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Article
February 26, 1927

LONDON

JAMA. 1927;88(9):659-660. doi:10.1001/jama.1927.02680350043020

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Abstract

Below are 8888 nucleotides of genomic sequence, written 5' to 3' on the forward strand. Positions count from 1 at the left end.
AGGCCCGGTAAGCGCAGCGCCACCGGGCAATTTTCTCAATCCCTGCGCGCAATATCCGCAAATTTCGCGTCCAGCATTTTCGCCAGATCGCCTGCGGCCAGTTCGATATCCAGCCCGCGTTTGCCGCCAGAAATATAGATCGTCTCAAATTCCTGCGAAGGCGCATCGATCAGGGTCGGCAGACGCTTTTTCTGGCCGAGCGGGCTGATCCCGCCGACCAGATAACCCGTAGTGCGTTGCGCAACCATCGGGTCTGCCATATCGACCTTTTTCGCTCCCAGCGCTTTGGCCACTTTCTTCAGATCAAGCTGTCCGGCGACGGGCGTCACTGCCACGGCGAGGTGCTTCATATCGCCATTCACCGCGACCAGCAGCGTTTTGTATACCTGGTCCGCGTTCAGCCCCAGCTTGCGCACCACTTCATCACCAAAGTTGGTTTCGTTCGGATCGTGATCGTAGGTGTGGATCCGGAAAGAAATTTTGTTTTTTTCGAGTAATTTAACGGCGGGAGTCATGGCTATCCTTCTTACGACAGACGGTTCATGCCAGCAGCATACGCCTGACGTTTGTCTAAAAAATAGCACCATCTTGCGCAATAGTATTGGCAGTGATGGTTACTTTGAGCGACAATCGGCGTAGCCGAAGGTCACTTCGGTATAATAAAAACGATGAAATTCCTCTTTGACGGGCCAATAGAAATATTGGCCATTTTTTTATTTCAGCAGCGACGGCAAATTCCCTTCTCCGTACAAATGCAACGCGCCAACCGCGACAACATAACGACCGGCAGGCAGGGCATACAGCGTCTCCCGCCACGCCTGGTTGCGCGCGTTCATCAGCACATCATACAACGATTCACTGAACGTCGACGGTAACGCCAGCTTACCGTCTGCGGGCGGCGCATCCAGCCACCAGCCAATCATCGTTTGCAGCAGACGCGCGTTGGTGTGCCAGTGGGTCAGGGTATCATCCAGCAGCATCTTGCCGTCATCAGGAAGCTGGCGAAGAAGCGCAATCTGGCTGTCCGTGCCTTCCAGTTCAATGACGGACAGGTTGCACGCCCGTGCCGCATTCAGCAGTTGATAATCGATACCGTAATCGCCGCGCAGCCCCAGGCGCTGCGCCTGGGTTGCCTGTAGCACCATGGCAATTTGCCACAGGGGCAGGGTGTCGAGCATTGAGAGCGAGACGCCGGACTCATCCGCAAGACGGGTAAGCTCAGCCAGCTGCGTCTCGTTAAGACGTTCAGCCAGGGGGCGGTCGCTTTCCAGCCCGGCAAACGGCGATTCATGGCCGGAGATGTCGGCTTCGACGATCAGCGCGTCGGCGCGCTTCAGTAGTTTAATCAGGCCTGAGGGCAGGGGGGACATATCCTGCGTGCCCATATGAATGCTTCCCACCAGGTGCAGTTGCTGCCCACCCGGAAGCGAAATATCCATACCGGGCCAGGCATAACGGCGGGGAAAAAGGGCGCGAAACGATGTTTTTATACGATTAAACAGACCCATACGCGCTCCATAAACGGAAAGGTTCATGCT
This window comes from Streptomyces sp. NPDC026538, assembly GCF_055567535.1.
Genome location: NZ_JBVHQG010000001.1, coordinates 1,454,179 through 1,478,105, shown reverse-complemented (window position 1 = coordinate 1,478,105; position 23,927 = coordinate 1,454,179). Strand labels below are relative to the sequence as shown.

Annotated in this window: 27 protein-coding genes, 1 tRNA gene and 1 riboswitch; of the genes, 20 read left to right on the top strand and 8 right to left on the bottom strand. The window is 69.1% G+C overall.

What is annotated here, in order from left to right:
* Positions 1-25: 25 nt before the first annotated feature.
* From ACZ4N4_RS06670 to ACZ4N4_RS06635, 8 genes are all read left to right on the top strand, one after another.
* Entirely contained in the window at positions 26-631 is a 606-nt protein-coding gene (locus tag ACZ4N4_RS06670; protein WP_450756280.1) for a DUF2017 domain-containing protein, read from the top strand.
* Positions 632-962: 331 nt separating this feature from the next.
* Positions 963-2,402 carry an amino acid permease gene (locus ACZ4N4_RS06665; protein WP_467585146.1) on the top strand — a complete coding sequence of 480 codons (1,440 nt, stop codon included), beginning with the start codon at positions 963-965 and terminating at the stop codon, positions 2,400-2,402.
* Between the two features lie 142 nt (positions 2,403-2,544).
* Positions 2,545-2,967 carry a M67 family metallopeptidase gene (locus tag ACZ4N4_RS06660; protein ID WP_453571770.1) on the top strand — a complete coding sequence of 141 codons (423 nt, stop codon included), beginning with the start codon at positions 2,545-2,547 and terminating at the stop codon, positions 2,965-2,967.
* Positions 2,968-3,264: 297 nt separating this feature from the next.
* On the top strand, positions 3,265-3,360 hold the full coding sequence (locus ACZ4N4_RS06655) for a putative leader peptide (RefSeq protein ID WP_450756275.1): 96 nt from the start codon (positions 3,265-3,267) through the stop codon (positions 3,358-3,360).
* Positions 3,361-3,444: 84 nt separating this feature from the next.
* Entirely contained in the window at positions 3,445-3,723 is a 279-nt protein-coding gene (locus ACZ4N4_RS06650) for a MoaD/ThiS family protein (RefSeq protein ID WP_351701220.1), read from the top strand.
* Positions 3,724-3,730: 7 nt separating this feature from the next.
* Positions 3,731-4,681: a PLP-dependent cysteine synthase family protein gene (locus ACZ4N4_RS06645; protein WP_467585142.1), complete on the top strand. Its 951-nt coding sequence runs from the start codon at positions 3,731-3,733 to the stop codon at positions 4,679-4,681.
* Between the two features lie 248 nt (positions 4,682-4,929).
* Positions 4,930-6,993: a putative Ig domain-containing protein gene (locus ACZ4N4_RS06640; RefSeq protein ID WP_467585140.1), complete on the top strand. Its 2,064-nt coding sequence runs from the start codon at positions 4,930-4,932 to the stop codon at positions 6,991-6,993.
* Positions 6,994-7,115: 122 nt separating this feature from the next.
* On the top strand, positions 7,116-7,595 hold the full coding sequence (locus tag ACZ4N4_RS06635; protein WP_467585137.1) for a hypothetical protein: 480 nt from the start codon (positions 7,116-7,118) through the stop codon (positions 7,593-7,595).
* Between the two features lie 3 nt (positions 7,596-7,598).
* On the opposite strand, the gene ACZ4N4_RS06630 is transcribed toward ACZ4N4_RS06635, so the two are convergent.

The Problem of Surplus Population  At the annual meeting of the Geographical Association, Sir Charles Close delivered a presidential address on "Population and Migration." He stated that the total population of the globe was now about 1,957,000,000, and that it could not long continue to increase at its present rate owing to lack of sufficient food. Describing the position in Great Britain, he said that the birth rate and the death rate were diminishing, the former more rapidly than the latter. Although the population continued to increase, there was ample evidence that the rate of increase was rapidly getting less. The effect of the war was marked, and the population was at least two millions less than it would have been had there not been a war. In spite of this, the population of Great Britain was too large. The country could not adequately support such an enormous number of

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